Instead, the triungula climb up nearby plants, settle down in the flowers and wait. When a bee comes by to gather pollen, they crawl onto it, grab hold with all those claws and hitch a ride all the way to the bee's nest. There they feast on the pollen. Also they eat the bee's larvae because really there are a lot of mouths to feed and if you will insist on being in the same place as where the food is...

Some Oil Beetles add insult to injury, or deception to murder. They're not interested in waiting about in a flower hoping that the right kind of bee will happen along. They take a more proactive approach to the whole affair.

Video: globalzoo

They don't go to the flowers, instead they gather together in writhing blobs near the tip of stalks and leaves. Together they produce a pheromone which mimics the one produced by a female bee who's interested in some male company. A male duly arrives. He must be excited beyond all reason or like, doesn't know what a bee-woman looks like, because he immediately attempts to mate with a ball of limbs and lots and lots of mouths to feed.

Image: Leslie S. Saul-Gershenz and Jocelyn G. Millar
Meloe franciscanu
The triungula climb all over the male bee and join him as he flies off in search of a real, live female. They're right there with him when he meets with romantic success, at which point they leave the male and crawl all over the female like something from a particularly ghastly STD awareness campaign. She eventually returns to her nest, where her terrible passengers disembark.

Image: Durlston Country Park
For the larval Oil Beetles all this is merely stage one. While they're in the bee's nest eating everything in sight, they develop into the flabby, eating-machines we usually associate with insect larvae. No more of this athletic, active triungulin scampering and scuttling all over the place. They almost completely lose their legs and their exoskeleton, and become soft, pale and not very good at walking anywhere. Which isn't much of a problem now that they don't have to walk anywhere.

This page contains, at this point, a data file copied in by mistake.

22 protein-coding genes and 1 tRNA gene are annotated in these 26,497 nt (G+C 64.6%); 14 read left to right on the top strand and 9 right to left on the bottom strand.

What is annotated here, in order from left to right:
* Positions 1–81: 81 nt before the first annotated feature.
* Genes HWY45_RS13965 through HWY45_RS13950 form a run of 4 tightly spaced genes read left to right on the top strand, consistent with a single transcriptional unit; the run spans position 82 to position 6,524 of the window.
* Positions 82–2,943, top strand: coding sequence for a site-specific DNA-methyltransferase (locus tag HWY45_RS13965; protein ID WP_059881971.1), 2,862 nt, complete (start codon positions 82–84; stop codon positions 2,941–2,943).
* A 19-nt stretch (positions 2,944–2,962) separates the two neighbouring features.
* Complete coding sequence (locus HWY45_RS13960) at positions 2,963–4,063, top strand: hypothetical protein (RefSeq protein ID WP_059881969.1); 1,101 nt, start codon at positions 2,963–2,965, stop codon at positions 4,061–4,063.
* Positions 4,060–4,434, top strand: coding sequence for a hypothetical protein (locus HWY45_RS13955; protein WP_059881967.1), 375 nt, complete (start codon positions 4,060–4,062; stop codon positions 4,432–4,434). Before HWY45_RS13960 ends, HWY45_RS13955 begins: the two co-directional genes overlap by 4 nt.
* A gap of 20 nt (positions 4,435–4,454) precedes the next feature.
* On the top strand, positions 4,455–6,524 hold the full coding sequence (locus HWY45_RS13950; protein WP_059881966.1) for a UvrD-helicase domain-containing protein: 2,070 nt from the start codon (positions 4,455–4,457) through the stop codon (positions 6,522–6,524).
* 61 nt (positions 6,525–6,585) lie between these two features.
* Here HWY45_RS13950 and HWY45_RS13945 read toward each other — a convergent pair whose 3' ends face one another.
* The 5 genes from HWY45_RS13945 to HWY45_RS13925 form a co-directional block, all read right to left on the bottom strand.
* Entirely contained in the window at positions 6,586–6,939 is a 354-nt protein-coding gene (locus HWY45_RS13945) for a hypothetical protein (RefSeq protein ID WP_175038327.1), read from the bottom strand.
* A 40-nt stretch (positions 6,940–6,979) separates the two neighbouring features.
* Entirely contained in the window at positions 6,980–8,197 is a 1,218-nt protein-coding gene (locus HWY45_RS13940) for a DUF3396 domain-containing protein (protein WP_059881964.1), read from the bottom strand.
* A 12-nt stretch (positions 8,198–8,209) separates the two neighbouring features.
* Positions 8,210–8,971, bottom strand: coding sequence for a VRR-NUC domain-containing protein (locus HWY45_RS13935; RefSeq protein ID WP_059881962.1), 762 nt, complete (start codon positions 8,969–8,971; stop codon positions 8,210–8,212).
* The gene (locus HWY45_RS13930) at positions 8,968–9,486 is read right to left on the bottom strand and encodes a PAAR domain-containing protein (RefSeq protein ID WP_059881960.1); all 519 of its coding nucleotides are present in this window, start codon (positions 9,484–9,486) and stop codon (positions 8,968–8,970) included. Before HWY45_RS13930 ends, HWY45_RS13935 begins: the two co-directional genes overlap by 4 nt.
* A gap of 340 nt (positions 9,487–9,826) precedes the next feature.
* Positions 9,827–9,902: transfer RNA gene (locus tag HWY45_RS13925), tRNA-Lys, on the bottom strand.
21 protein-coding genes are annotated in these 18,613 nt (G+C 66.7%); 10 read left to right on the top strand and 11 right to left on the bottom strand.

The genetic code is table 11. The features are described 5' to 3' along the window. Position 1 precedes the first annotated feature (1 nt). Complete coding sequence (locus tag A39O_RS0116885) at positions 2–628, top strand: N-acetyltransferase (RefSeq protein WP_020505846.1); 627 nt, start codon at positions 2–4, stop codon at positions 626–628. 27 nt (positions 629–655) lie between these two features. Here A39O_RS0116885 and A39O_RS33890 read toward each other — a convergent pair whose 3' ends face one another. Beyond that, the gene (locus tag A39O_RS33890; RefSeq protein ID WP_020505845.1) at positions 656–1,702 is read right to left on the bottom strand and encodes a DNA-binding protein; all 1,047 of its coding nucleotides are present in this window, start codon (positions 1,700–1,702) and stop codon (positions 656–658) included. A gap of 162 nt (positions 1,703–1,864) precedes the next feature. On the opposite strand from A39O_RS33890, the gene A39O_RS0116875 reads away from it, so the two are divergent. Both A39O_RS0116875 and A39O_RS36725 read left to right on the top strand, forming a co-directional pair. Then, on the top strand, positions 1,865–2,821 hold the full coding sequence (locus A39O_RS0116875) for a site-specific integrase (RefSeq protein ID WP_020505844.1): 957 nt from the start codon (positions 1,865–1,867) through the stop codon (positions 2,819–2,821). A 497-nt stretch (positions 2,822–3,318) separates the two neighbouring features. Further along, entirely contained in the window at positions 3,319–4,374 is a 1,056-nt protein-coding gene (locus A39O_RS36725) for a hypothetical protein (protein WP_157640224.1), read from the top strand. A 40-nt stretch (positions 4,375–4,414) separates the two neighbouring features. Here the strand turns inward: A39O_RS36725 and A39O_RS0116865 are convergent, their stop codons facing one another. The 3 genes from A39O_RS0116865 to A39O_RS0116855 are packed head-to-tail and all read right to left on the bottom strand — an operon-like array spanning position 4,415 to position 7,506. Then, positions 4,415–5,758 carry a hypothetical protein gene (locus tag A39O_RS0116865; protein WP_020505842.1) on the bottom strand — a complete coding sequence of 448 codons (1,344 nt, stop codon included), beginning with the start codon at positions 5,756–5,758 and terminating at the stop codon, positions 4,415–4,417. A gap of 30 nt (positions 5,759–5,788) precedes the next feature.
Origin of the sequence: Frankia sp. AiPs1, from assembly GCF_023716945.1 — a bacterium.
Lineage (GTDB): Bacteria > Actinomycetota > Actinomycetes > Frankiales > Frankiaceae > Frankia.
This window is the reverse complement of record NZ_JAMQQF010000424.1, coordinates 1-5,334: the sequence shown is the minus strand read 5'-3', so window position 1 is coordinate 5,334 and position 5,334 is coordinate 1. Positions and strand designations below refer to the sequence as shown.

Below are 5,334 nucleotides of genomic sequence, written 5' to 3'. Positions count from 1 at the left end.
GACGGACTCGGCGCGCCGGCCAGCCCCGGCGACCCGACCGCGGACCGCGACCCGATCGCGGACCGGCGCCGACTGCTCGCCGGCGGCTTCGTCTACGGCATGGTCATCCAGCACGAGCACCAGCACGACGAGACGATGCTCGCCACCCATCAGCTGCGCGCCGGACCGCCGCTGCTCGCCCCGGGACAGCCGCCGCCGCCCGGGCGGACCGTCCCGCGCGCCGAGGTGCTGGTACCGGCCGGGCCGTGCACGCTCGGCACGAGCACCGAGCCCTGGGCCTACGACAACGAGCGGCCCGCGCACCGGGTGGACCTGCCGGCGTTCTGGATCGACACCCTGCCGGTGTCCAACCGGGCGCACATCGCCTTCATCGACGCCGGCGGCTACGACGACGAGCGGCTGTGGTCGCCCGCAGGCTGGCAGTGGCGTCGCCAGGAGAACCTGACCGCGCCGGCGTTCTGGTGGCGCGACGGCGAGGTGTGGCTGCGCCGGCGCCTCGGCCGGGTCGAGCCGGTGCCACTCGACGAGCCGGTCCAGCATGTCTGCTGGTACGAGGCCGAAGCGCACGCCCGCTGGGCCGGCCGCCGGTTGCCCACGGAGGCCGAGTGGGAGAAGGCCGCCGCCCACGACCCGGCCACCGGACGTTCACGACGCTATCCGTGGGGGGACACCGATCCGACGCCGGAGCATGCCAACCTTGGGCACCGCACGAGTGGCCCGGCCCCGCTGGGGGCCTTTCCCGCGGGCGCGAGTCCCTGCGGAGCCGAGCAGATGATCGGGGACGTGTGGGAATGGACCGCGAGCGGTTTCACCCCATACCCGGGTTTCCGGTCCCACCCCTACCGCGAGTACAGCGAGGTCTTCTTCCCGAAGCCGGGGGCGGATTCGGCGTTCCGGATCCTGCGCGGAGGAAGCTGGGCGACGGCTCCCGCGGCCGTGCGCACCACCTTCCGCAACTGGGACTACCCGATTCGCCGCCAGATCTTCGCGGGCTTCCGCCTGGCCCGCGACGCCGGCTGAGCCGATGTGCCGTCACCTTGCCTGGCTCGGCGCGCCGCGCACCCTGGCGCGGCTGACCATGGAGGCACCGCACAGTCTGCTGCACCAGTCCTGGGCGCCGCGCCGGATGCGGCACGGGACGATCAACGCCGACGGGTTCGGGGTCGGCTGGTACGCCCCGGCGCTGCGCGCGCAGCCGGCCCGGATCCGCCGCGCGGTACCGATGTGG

After all that crazy it's back to good old pupation and adulthood. Phew!

Image: Yvan
Black Oil Beetle (Meloe proscarabaeus)
What a remarkable life history!

It has it all; sex, murder, deceit, betrayal, lice and more. And what a character arc! Who would think this bulging creature could have started out life as a minute louse racing up a plant so it can grab onto the hairs of a bee and hitch a ride? It doesn't seem possible. Even if they do look like they're full of helium.


TexWisGirl said...

creepy guys and gals! and now i feel bloated... :)

Esther said...

How do the bees not know about their passengers? Just seeing them gives me the creepy crawlies, imagine how it must feel for them!

Joseph Jameson-Gould said...

@TexWisGirl: Well, it would be difficult to LOOK at bloated as them!

@Esther: Strange, isn't it? I guess they have just enough brain to do what they need to do and not much more!

Richard Munoz said...

Very interesting little creatures! I saw a episode of one of David Attenborough's shows that showed the ones that hitchhike on bees.

What continents can oil beetles be found on?

Porakiya Draekojin said...

these things are quite interesting with the whole extra larval stage and stuff. That and they seem related to Xenomorphs due to their poisonous blood.

natsukah said...

Oh, we have them here in Portugal. The black and red ones, I mean. They're called (literally translated) "Blonde-cows" and "Bull-busters" and I have no idea why xD

Joseph Jameson-Gould said...

@Richard Munoz: Yes! I have the video of that just up there. Oil Beetles mostly live across the northern hemisphere.

@Porakiya Draekojin: Haha! Yeah, they're really interesting. At least they don't burst out their host's chest!

@natsukah: Oooo! Lucky you. Those are incredibly weird names! Where on earth could they come from?

ColdFusion said...

Cooking oil that harms your brain? I've never heard of such a thing..

Joseph Jameson-Gould said...

I've actually heard claims of that sort somewhere. Don't know how much truth there is in them, though!